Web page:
Commentary

We've been here before

Updated: May 18, 2008, 1:53 AM ET
By Ray Paulick | Special to ESPN.com

"It's easy to get caught up in the moment, and that's what we should be doing now," said Hall of Fame trainer D. Wayne Lukas, who watched Big Brown toy with 11 overmatched foes in the 133rd running of the Preakness Stakes from Pimlico Race Course in Baltimore on Saturday. "Yet from a guy that's been in it before, you've got to be just a little bit cautious."

Lukas isn't ready to deify the unbeaten son of Boundary, who on June 7 will be bidding to become thoroughbred racing's 12th Triple Crown winner. The last horse to sweep the Kentucky Derby, Preakness and Belmont Stakes was Affirmed in 1978, and Lukas is mindful of the fact that 10 horses since then have come to the Belmont off victories in the first two legs. Lukas, with a career total of 13 wins in Triple Crown races, brought Charismatic to the Belmont off Derby and Preakness victories in 1999, but the Summer Squall colt finished third while suffering a career-ending injury.

"We certainly saw the best horse today and the best horse so far this spring, without a doubt," Lukas said of Big Brown.  "But just a few years ago we saw Smarty Jones and Funny Cide just cruising to victories in this race." Smarty Jones won the 2004 Preakness by 11½ lengths, one year after Funny Cide was a 10½-length winner. Both were overtaken in deep stretch of the Belmont, at 1½ miles the longest of the three Triple Crown races.

Big Brown's margin of victory over runner-up Macho Again was 5¼ lengths, with jockey Kent Desormeaux never using the whip and wrapping up on the colt in the final 16th of a mile. His final time was 1:54.80 for 1 3/16 miles on a fast track.

"A dominating Derby winner ran a dominating race today," Lukas said. "But those other dominating horses end up having to do it again in three weeks, and I've always said it's not just a Triple Crown -- it's a demanding five-race series, because you almost always have to have two good ones in front of it just to get in the Derby itself. Big Brown is lightly raced, and he's got that in his favor. Frankly, I think he will win it, but it's not a given. Physically he looks like he's getting it all together, and the concerns with his feet seem to be behind him. We've got an excellent chance to get a Triple Crown winner, and we certainly are overdue. We could use one right now."

Lukas said he didn't do a lot with Charismatic in the three weeks between the Preakness and Belmont, only breezing him twice. Big Brown's trainer, Rick Dutrow, said after the Preakness he intends to give the colt one timed workout before the Belmont. He has been careful not to work the colt too hard because of problems he's had with quarter cracks in his feet, which have been aided by glue-on shoes that have a protective padding.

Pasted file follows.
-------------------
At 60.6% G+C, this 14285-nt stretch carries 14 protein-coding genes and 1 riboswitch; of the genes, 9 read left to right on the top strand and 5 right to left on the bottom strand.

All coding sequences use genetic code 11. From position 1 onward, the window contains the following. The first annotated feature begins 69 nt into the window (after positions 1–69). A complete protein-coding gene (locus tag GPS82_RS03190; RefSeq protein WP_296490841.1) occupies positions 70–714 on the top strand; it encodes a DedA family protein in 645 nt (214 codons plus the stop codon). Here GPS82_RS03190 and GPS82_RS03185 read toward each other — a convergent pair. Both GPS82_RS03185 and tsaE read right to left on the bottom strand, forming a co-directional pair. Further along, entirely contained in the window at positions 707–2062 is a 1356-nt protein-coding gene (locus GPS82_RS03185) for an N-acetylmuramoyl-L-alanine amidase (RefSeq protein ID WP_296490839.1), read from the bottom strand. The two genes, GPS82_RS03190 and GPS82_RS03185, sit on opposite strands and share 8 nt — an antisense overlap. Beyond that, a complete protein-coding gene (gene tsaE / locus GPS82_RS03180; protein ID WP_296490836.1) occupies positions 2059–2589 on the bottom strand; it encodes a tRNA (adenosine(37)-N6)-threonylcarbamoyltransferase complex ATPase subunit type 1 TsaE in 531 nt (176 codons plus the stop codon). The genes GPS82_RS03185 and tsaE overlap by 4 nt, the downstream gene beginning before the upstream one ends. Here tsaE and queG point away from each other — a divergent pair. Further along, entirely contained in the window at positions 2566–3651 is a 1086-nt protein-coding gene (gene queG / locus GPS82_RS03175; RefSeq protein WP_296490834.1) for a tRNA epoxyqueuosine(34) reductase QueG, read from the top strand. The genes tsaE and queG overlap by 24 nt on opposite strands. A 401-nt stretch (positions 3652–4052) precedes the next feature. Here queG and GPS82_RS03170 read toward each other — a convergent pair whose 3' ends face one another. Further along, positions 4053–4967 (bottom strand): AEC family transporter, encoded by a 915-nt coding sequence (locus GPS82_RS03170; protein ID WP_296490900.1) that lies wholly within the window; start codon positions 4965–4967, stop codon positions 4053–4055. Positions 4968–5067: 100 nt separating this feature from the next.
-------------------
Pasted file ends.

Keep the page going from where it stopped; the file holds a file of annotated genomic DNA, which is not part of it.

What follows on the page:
"Rick hasn't made any mistakes so far," Lukas said, "but he's in uncharted waters now. There are no preparations for going a mile and a half. So he's got to read his horse very carefully and evaluate his strengths going into this final leg."

Trainer Bob Baffert has brought three horses to Belmont Park with a chance to win the Triple Crown: Silver Charm in 1997, Real Quiet in 1998 and War Emblem in 2002. Real Quiet came the closest, losing by a nose to Victory Gallop.

Baffert was at Saratoga when Big Brown broke his maiden on turf Sept. 3 last year and tried to buy him. "We got blown out of the water," said Baffert, who is kicking himself for not buying the colt when he sold for just $60,000 at the Fasig-Tipton Kentucky October yearling sale in 2006. "That would have been nice, turning $60,000 into $60 million."

He was referring to the stallion syndication deal announced Preakness Day between Robert and Blythe Clay's Three Chimneys Farm in Midway, Ky., and Big Brown's owners, IEAH Stables and Paul Pompa Jr. Though estimates on the deal went as high as $60 million, financial details were not disclosed. Big Brown's owners said the colt will not race as a 4-year-old.

"This is the horse we've all been waiting for," Baffert said of Big Brown. "We all want a horse like this.

"When he wins, he doesn't turn a hair. He doesn't get excited. He knows he is so good. In the paddock before the Preakness, it was like nothing for him. And then, when he came back after the race, that horse didn't look like he even took a deep breath."

Baffert then paid Big Brown the ultimate compliment: "This is the best horse I've seen since I've been in the business."

There are only two obstacles between Big Brown and a Triple Crown victory, according to Baffert: the quarter cracks that plagued him earlier this year and the Japanese horse Casino Drive, who made an impressive U.S. debut, winning the May 10 Peter Pan Stakes at Belmont Park in only his second career start. Casino Drive was produced from Better Than Honour, the dam of the past two Belmont winners: Jazil and Rags to Riches.

"If the Japanese horse wasn't in there, it would be a gimme," Baffert said. "He's the only horse I see that has the quality even close to Big Brown."

What advice, if any, does Baffert have for Dutrow over the next few weeks?

"Just keep those shoes on him, babe. That's all you need to do."

Ray Paulick is a Lexington, Ky.-based journalist who served as editor-in-chief of The Blood-Horse from 1992 to 2007. Over the past 25 years he has covered thoroughbred racing, breeding and sales on six continents and more than a dozen countries and appeared on numerous television and radio news programs offering his expertise on the industry. Contact Ray at raypaulick@gmail.com.